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What is a robo-advisor? A guide to automated portfolio management

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It’s not surprising that the popularity of robo-advisors is growing at a steady pace. After all, automated investing services like robo-advisors make leaning into the conversation more accessible for everyone.

With a hands-off approach to investing and low management fees, robo-advisors grant anyone the opportunity to increase their wealth, whether or not they’re privy to the ins and outs of investing.

So, what is a robo-advisor anyway? And how does a robo-advisor work?

In this article, WealthRocket covers the basics of automated investing and what a new investor needs to know before choosing the robo-advisor that’s right for them.

What is a Robo-Advisor?

A robo-advisor is an automated investing platform that makes trading and investing decisions on behalf of investors, guided by a Nobel Peace Prize–winning algorithm.

This type of investment platform provides a portal to hands-off investing that does not require frequent monitoring or decision making, with little knowledge of investing required.

Investment managers do not manage accounts, which allows robo-advisors to charge much lower fees than alternative investing methods.

Robo-advisors are most popular among tech-savvy millennials, who, in recent years, have preferred managing their own investments at a lower price. Nonetheless, people of all ages and financial backgrounds choose robo-advisors for their affordability and ease of access.

How Does a Robo-Advisor Work?

Unlike financial advisors, fund managers, and stockbrokers, a robo-advisor service uses a computer-driven algorithm to manage investments on behalf of the client. It does not come with detailed financial advice, though depending on the service, several resources are available.

Traditional portfolio managers handle research and decision making on behalf of their clients, while robo-investors handle trading, investing, and portfolio rebalancing. There is little to no human involvement in automated investing.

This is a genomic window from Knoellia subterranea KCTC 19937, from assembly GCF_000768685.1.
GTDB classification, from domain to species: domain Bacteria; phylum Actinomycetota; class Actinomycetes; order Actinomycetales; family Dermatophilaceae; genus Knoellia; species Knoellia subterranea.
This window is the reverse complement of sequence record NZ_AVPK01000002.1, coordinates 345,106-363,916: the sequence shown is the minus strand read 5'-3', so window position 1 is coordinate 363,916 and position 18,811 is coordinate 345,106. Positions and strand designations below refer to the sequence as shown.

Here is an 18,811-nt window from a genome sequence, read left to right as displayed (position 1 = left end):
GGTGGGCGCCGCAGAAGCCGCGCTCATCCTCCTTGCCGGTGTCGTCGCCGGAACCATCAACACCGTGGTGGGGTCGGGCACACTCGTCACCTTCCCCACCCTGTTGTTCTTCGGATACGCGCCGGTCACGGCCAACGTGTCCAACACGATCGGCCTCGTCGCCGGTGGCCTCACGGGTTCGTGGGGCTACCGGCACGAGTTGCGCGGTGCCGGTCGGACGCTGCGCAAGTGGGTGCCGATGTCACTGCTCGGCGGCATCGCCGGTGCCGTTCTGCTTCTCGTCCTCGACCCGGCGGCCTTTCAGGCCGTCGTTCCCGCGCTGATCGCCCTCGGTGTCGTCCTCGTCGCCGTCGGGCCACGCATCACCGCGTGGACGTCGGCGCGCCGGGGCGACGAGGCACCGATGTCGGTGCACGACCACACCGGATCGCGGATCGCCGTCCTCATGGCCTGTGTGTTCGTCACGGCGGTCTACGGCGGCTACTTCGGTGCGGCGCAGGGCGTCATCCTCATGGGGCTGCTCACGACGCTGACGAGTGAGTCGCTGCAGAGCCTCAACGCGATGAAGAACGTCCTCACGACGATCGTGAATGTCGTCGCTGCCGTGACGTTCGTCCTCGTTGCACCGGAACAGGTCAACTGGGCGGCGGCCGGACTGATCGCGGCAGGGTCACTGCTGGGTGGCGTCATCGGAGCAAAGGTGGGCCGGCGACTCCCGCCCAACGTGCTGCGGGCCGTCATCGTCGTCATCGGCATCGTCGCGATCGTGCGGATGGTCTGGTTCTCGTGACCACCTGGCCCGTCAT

Robo-advisors invest in Exchange-Traded Funds (ETFs). ETFs act as baskets holding various investments, such as stocks, bonds, and equities. The amount that goes into each investment depends on the type of portfolio built for the investor.

Robo-advisors create investment plans for customers based on a questionnaire. Upon sign-up, new investors must provide their age, income, net worth, and long-term financial planning goals (such as homeownership or retirement, for example). The questions determine each investor’s risk tolerance and the type of portfolio the robo-advisor will build for them.

Risk tolerance determines the amount of risk that an investor is willing to take since trading markets are volatile and subject to losses.

An investment portfolio is a collection of different investments.

Should is the operative word here. Firstly, when we are talking about savings in this case, it’s mostly referring to retirement savings, which, as you know, are an entirely different beast than rainy-day savings.

How Much Does a Robo Advisor Cost?

Robo-advisors charge a percentage known as a Management Expense Ratio (MER) and a management fee. Alternatively, some robo-advisors offer flat-rate pricing as a monthly subscription.

MERs are different for every robo-advisor. The percentage is charged by third-party companies who manage the investments on behalf of the robo-advisor. Investors won’t notice these charges on their return.

Robo-advisors also charge a management fee for facilitating the investment.

Since robo-advisors do not come with active management, they provide lower management fees than banks, financial advisors, and stockbrokers.

In addition, these services operate mostly online, thus eliminating the overheads that come with brick-and-mortar businesses.

How to Choose a Robo-Advisor